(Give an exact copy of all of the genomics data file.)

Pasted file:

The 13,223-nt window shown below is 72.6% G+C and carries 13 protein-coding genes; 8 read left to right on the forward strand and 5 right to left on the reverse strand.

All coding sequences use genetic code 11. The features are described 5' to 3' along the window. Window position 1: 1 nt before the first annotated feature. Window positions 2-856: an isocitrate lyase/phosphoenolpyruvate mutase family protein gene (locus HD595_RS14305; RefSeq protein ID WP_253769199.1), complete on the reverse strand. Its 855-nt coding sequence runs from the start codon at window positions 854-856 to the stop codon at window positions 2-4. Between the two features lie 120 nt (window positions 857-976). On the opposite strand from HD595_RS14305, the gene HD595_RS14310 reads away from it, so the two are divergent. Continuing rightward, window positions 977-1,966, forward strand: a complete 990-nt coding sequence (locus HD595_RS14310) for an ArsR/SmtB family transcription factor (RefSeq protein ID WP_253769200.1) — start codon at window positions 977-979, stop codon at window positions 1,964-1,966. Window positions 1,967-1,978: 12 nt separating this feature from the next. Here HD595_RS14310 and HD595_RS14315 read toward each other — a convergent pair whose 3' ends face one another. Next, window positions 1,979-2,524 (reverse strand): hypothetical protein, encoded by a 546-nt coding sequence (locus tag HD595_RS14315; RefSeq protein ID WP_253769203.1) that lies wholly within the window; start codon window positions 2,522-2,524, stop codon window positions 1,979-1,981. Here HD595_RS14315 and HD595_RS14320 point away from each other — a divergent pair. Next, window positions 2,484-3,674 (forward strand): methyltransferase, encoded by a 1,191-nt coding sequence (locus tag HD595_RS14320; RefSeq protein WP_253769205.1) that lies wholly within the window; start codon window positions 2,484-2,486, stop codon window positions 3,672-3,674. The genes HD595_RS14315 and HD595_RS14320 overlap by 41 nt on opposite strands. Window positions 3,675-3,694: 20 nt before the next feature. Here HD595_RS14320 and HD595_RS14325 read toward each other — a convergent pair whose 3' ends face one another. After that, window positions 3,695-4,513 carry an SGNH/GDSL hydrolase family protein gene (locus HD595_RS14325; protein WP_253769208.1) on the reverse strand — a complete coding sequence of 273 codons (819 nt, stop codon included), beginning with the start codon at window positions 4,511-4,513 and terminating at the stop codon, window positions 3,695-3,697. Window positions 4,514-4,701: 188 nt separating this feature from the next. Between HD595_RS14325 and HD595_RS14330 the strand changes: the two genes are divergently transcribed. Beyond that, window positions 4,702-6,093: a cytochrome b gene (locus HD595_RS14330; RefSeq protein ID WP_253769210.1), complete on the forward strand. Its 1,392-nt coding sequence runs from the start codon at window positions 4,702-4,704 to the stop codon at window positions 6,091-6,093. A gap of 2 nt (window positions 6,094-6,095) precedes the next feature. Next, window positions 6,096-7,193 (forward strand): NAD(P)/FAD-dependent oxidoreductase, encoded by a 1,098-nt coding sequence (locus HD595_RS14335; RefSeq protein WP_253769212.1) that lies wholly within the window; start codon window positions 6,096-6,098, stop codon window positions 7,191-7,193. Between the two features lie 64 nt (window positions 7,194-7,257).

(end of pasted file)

The 13,223-nt window shown below is 72.6% G+C and carries 13 protein-coding genes; 8 read left to right on the forward strand and 5 right to left on the reverse strand.

All coding sequences use genetic code 11. The features are described 5' to 3' along the window. Window position 1: 1 nt before the first annotated feature. Window positions 2-856: an isocitrate lyase/phosphoenolpyruvate mutase family protein gene (locus HD595_RS14305; RefSeq protein ID WP_253769199.1), complete on the reverse strand. Its 855-nt coding sequence runs from the start codon at window positions 854-856 to the stop codon at window positions 2-4. Between the two features lie 120 nt (window positions 857-976). On the opposite strand from HD595_RS14305, the gene HD595_RS14310 reads away from it, so the two are divergent. Continuing rightward, window positions 977-1,966, forward strand: a complete 990-nt coding sequence (locus HD595_RS14310) for an ArsR/SmtB family transcription factor (RefSeq protein ID WP_253769200.1) — start codon at window positions 977-979, stop codon at window positions 1,964-1,966. Window positions 1,967-1,978: 12 nt separating this feature from the next. Here HD595_RS14310 and HD595_RS14315 read toward each other — a convergent pair whose 3' ends face one another. Next, window positions 1,979-2,524 (reverse strand): hypothetical protein, encoded by a 546-nt coding sequence (locus tag HD595_RS14315; RefSeq protein ID WP_253769203.1) that lies wholly within the window; start codon window positions 2,522-2,524, stop codon window positions 1,979-1,981. Here HD595_RS14315 and HD595_RS14320 point away from each other — a divergent pair. Next, window positions 2,484-3,674 (forward strand): methyltransferase, encoded by a 1,191-nt coding sequence (locus tag HD595_RS14320; RefSeq protein WP_253769205.1) that lies wholly within the window; start codon window positions 2,484-2,486, stop codon window positions 3,672-3,674. The genes HD595_RS14315 and HD595_RS14320 overlap by 41 nt on opposite strands. Window positions 3,675-3,694: 20 nt before the next feature. Here HD595_RS14320 and HD595_RS14325 read toward each other — a convergent pair whose 3' ends face one another. After that, window positions 3,695-4,513 carry an SGNH/GDSL hydrolase family protein gene (locus HD595_RS14325; protein WP_253769208.1) on the reverse strand — a complete coding sequence of 273 codons (819 nt, stop codon included), beginning with the start codon at window positions 4,511-4,513 and terminating at the stop codon, window positions 3,695-3,697. Window positions 4,514-4,701: 188 nt separating this feature from the next. Between HD595_RS14325 and HD595_RS14330 the strand changes: the two genes are divergently transcribed. Beyond that, window positions 4,702-6,093: a cytochrome b gene (locus HD595_RS14330; RefSeq protein ID WP_253769210.1), complete on the forward strand. Its 1,392-nt coding sequence runs from the start codon at window positions 4,702-4,704 to the stop codon at window positions 6,091-6,093. A gap of 2 nt (window positions 6,094-6,095) precedes the next feature. Next, window positions 6,096-7,193 (forward strand): NAD(P)/FAD-dependent oxidoreductase, encoded by a 1,098-nt coding sequence (locus HD595_RS14335; RefSeq protein WP_253769212.1) that lies wholly within the window; start codon window positions 6,096-6,098, stop codon window positions 7,191-7,193. Between the two features lie 64 nt (window positions 7,194-7,257).